After King Hussein's death in 1999, Queen Noor became the founding chair of the King Hussein Foundation International, a nonprofit organization dedicated to peace and security through programs that promote cross-cultural understanding and social, economic, and political opportunities in the Muslim and Arab world.


The Jordanians greeted Noor al-Hussein with some suspicion when she first became their queen. The popular Queen Alia had only died sixteen months before Noor's marriage. Given that approximately one-half of Jordan's population consisted of Palestinians, that Alia was a Palestinian had endeared her to them even more. Although an attractive blond, as Alia was, Noor was an American who initially could not even speak Arabic. By the time of Hussein's death in 1999, much had changed, and her gracious and high-profiled role in Hussein's final days, death, and funeral proceedings earned her considerable support and sympathy in Jordan.

Internationally, Noor al-Hussein was a darling of the international media. Her unlikely rise to royal status garnered her considerable positive media coverage. So, too, did her many charitable activities. She continues to travel widely, and advises and supports many international philanthropic organizations. A testament to her global popularity was that her book, Leap of Faith: Memoirs of an Unexpected Life, was a New York Times best seller that was translated into fifteen languages.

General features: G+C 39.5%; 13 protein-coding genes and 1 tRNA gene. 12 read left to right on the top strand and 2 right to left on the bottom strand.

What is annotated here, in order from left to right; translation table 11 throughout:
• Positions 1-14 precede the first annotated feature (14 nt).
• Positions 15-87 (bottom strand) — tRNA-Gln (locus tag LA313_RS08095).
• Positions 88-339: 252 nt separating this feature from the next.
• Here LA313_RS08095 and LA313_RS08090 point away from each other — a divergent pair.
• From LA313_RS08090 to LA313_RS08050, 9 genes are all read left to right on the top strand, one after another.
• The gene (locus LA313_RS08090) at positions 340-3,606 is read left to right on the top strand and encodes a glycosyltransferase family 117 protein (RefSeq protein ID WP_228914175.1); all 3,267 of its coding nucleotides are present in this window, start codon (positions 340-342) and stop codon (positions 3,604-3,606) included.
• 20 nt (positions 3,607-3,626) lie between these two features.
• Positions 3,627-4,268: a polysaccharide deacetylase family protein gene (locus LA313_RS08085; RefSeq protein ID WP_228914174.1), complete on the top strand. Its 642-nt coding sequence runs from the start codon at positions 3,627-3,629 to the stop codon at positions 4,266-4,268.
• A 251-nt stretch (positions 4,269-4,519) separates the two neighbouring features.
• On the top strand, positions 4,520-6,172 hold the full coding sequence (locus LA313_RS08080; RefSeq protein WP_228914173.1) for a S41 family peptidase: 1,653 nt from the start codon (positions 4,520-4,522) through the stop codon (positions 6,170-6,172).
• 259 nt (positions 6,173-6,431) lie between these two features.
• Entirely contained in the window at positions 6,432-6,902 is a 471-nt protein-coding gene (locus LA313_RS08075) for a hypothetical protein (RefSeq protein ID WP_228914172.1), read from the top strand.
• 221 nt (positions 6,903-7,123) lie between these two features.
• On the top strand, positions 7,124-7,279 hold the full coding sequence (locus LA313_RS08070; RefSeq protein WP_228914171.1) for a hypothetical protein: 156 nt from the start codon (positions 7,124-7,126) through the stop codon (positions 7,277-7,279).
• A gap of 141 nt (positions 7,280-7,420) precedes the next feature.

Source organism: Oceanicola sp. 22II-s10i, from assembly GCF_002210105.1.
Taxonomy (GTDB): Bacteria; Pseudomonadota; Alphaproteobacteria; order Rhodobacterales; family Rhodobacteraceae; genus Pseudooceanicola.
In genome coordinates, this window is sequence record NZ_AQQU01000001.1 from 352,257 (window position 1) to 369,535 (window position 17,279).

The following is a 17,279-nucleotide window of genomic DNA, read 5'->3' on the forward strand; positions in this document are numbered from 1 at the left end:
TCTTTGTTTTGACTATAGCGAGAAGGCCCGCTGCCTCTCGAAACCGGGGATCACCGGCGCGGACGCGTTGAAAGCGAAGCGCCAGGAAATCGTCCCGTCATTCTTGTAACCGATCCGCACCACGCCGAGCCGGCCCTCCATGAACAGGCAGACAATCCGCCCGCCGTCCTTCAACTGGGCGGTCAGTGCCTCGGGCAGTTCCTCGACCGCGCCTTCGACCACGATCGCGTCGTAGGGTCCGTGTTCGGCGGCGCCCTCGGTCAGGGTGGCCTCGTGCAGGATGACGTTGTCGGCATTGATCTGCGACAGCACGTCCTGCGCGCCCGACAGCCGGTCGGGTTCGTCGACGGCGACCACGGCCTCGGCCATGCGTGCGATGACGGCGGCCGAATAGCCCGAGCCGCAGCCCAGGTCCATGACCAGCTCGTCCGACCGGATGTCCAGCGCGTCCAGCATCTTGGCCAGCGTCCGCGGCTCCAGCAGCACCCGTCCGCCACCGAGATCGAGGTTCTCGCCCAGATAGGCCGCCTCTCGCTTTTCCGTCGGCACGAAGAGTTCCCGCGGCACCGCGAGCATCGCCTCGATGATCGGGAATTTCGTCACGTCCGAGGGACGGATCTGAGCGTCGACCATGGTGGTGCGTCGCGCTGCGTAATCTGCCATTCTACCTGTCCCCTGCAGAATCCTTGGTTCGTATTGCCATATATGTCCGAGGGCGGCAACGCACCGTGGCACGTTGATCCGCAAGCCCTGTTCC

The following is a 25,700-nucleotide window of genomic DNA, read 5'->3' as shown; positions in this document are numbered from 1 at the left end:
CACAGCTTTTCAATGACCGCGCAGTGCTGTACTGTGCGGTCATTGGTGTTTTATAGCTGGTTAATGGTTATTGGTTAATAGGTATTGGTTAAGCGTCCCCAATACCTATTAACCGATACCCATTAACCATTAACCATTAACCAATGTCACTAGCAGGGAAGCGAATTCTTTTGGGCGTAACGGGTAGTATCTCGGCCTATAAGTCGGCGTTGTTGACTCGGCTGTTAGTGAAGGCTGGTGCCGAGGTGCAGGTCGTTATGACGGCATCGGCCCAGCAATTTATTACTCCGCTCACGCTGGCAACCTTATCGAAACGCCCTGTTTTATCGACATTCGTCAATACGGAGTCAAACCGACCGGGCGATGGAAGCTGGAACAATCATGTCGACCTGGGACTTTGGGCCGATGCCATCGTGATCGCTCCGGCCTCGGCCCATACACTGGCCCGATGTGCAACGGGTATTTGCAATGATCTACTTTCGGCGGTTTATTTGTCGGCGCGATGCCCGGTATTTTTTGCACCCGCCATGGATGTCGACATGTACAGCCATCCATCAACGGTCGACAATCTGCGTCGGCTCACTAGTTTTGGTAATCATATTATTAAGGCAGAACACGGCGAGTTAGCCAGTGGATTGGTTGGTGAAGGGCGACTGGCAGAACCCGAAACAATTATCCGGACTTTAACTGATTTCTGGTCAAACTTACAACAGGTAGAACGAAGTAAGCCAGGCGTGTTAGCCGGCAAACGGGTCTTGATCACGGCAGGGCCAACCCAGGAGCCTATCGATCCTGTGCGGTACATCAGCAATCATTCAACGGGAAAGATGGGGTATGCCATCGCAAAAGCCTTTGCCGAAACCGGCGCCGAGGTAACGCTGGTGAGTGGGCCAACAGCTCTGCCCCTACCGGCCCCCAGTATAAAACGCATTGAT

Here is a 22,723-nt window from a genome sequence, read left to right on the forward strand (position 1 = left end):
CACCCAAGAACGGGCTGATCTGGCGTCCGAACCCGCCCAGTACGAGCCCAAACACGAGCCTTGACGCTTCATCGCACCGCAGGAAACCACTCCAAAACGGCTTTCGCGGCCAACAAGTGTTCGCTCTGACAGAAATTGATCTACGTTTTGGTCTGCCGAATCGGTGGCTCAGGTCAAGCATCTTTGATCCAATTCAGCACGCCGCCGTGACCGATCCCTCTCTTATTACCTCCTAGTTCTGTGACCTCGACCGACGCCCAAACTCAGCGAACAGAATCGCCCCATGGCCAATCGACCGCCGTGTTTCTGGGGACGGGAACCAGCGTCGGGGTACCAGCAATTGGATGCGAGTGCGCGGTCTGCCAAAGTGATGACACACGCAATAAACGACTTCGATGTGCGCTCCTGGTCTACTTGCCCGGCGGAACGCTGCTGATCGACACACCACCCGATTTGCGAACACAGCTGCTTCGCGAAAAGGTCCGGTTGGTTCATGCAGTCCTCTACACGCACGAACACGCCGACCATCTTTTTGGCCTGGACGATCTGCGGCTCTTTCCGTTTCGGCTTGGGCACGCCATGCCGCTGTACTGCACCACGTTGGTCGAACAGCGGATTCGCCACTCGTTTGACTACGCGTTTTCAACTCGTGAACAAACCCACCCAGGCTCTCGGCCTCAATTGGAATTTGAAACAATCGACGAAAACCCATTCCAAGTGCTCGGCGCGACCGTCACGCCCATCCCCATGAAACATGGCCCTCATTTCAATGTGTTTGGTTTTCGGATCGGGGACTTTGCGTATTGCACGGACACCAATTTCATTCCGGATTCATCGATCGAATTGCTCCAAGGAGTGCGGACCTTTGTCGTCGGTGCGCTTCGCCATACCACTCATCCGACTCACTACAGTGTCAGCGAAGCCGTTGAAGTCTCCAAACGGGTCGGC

Today we have seen how the perverted actions of a violent fringe have hijacked the great faith of the prophet Muhammad for its own ends. Yet Islam has no monopoly on radical fundamentalism. Christianity has carried the banner of "Holy War"—not only at the time of the Crusades, but in recent years, in the bloody execution of "ethnic cleansing" in the Balkans. Tragically there are also Jewish extremists who are willing to use violence to further their vision of a religious utopia—one of them killed YITZHAK RABIN for daring to contemplate peace…. It is convenient for many pundits to describe these affronts as a "clash of civilizations" and promulgate the view that nothing can be changed; that cultural differences are hard-wired; that no amount of dialogue will change the dynamic of conflict; and that geopolitical power politics, bolstered by the threat of force, is the only way to manage these crises. My approach is quite another. Moderates of all creeds must embrace their shared, universal values and defy those who cloak hatred in religious rhetoric.


Noor al-Hussein has received a variety of awards and honorary degrees. In June 1995 she received the United Nations Environment Program Global 500 Award for her activism in environmental protection. In 1998 she became the International Patron and Honorary Chair of Landmine Survivors Network.


Queen Noor will be remembered as the first queen in Jordan who took an active, public role in the life of the nation beyond merely being the consort of the monarch. Her philanthropic contributions to the country have been significant, and she also has done much to humanize the Hashemite monarchy internationally and endear the country to North Americans and Europeans.


Queen Noor's official Web site. Available from

Queen Noor. Leap of Faith: Memoirs of an Unexpected Life. New York: Miramax, 2003.

――――――. "Queen Noor on Clashing Civilizations." Globalist. Updated 14 August 2006. Available from

                      updated by Michael R. Fischbach